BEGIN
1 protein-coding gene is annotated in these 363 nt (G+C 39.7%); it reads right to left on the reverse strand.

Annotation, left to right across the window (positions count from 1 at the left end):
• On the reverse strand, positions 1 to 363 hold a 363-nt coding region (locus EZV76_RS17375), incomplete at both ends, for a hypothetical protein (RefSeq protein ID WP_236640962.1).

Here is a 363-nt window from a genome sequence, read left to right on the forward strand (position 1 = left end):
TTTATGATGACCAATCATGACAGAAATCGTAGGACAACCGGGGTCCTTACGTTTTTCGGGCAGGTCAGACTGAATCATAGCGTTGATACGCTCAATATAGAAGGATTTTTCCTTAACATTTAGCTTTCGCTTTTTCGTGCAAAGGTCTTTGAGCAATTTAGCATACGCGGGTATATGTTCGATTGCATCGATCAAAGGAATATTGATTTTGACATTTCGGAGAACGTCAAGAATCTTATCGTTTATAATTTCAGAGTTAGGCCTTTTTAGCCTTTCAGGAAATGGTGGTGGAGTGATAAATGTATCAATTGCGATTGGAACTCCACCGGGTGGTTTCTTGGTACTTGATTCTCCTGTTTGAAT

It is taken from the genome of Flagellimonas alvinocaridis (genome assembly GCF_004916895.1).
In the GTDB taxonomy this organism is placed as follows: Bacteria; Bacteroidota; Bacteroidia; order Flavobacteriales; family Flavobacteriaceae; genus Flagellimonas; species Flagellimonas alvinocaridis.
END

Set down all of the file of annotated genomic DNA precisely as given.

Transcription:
1 protein-coding gene is annotated in these 363 nt (G+C 39.7%); it reads right to left on the reverse strand.

Annotation, left to right across the window (positions count from 1 at the left end):
• On the reverse strand, positions 1 to 363 hold a 363-nt coding region (locus EZV76_RS17375), incomplete at both ends, for a hypothetical protein (RefSeq protein ID WP_236640962.1).

Here is a 363-nt window from a genome sequence, read left to right on the forward strand (position 1 = left end):
TTTATGATGACCAATCATGACAGAAATCGTAGGACAACCGGGGTCCTTACGTTTTTCGGGCAGGTCAGACTGAATCATAGCGTTGATACGCTCAATATAGAAGGATTTTTCCTTAACATTTAGCTTTCGCTTTTTCGTGCAAAGGTCTTTGAGCAATTTAGCATACGCGGGTATATGTTCGATTGCATCGATCAAAGGAATATTGATTTTGACATTTCGGAGAACGTCAAGAATCTTATCGTTTATAATTTCAGAGTTAGGCCTTTTTAGCCTTTCAGGAAATGGTGGTGGAGTGATAAATGTATCAATTGCGATTGGAACTCCACCGGGTGGTTTCTTGGTACTTGATTCTCCTGTTTGAAT

It is taken from the genome of Flagellimonas alvinocaridis (genome assembly GCF_004916895.1).
In the GTDB taxonomy this organism is placed as follows: Bacteria; Bacteroidota; Bacteroidia; order Flavobacteriales; family Flavobacteriaceae; genus Flagellimonas; species Flagellimonas alvinocaridis.